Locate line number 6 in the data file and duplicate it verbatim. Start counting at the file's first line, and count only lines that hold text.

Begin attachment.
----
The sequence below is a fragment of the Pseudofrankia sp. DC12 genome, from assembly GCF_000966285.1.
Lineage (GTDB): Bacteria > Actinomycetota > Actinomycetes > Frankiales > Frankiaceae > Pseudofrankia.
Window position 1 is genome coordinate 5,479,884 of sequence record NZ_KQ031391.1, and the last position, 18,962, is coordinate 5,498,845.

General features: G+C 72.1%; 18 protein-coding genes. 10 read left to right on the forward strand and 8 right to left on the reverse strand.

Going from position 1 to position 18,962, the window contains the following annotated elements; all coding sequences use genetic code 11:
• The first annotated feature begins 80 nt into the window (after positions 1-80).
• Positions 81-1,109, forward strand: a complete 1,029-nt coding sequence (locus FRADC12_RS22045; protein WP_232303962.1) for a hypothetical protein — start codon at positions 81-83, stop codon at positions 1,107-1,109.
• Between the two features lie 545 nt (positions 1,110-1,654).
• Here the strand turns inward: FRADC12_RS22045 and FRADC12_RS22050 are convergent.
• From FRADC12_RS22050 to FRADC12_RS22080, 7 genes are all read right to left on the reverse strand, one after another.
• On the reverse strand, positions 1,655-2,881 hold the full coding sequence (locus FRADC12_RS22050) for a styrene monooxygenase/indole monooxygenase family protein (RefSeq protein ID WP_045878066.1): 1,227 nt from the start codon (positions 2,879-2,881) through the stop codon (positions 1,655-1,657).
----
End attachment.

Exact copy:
• The first annotated feature begins 80 nt into the window (after positions 1-80).